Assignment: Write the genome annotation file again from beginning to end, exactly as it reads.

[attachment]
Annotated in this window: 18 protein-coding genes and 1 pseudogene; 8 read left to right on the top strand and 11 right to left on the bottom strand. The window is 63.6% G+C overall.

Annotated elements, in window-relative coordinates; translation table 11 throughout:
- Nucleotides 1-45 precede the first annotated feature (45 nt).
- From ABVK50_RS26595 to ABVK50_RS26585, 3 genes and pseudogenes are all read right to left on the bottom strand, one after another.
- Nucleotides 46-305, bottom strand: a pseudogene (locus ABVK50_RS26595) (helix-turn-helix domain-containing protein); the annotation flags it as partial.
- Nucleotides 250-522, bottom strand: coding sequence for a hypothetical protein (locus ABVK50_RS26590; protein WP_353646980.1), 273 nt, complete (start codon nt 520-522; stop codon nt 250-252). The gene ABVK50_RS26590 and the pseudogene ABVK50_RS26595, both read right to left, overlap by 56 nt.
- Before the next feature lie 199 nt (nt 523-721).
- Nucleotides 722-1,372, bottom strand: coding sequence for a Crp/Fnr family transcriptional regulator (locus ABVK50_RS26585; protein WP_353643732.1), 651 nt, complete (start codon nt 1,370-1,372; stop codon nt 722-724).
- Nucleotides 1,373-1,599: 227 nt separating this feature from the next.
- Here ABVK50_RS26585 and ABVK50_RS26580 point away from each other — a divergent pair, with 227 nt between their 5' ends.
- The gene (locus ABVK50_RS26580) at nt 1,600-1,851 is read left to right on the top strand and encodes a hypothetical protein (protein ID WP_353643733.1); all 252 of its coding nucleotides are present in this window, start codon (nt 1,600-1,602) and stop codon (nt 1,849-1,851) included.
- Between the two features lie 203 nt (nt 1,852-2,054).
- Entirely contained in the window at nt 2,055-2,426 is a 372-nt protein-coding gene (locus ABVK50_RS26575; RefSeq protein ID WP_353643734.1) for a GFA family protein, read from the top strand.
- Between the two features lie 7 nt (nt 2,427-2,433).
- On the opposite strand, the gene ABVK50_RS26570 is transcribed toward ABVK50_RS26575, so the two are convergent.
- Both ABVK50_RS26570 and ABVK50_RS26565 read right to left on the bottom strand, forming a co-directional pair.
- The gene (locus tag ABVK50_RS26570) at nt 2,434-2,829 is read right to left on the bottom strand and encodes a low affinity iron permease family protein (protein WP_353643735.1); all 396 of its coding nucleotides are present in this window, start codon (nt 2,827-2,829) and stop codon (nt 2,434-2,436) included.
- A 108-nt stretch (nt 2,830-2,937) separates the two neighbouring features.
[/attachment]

Annotated in this window: 18 protein-coding genes and 1 pseudogene; 8 read left to right on the top strand and 11 right to left on the bottom strand. The window is 63.6% G+C overall.

Annotated elements, in window-relative coordinates; translation table 11 throughout:
- Nucleotides 1-45 precede the first annotated feature (45 nt).
- From ABVK50_RS26595 to ABVK50_RS26585, 3 genes and pseudogenes are all read right to left on the bottom strand, one after another.
- Nucleotides 46-305, bottom strand: a pseudogene (locus ABVK50_RS26595) (helix-turn-helix domain-containing protein); the annotation flags it as partial.
- Nucleotides 250-522, bottom strand: coding sequence for a hypothetical protein (locus ABVK50_RS26590; protein WP_353646980.1), 273 nt, complete (start codon nt 520-522; stop codon nt 250-252). The gene ABVK50_RS26590 and the pseudogene ABVK50_RS26595, both read right to left, overlap by 56 nt.
- Before the next feature lie 199 nt (nt 523-721).
- Nucleotides 722-1,372, bottom strand: coding sequence for a Crp/Fnr family transcriptional regulator (locus ABVK50_RS26585; protein WP_353643732.1), 651 nt, complete (start codon nt 1,370-1,372; stop codon nt 722-724).
- Nucleotides 1,373-1,599: 227 nt separating this feature from the next.
- Here ABVK50_RS26585 and ABVK50_RS26580 point away from each other — a divergent pair, with 227 nt between their 5' ends.
- The gene (locus ABVK50_RS26580) at nt 1,600-1,851 is read left to right on the top strand and encodes a hypothetical protein (protein ID WP_353643733.1); all 252 of its coding nucleotides are present in this window, start codon (nt 1,600-1,602) and stop codon (nt 1,849-1,851) included.
- Between the two features lie 203 nt (nt 1,852-2,054).
- Entirely contained in the window at nt 2,055-2,426 is a 372-nt protein-coding gene (locus ABVK50_RS26575; RefSeq protein ID WP_353643734.1) for a GFA family protein, read from the top strand.
- Between the two features lie 7 nt (nt 2,427-2,433).
- On the opposite strand, the gene ABVK50_RS26570 is transcribed toward ABVK50_RS26575, so the two are convergent.
- Both ABVK50_RS26570 and ABVK50_RS26565 read right to left on the bottom strand, forming a co-directional pair.
- The gene (locus tag ABVK50_RS26570) at nt 2,434-2,829 is read right to left on the bottom strand and encodes a low affinity iron permease family protein (protein WP_353643735.1); all 396 of its coding nucleotides are present in this window, start codon (nt 2,827-2,829) and stop codon (nt 2,434-2,436) included.
- A 108-nt stretch (nt 2,830-2,937) separates the two neighbouring features.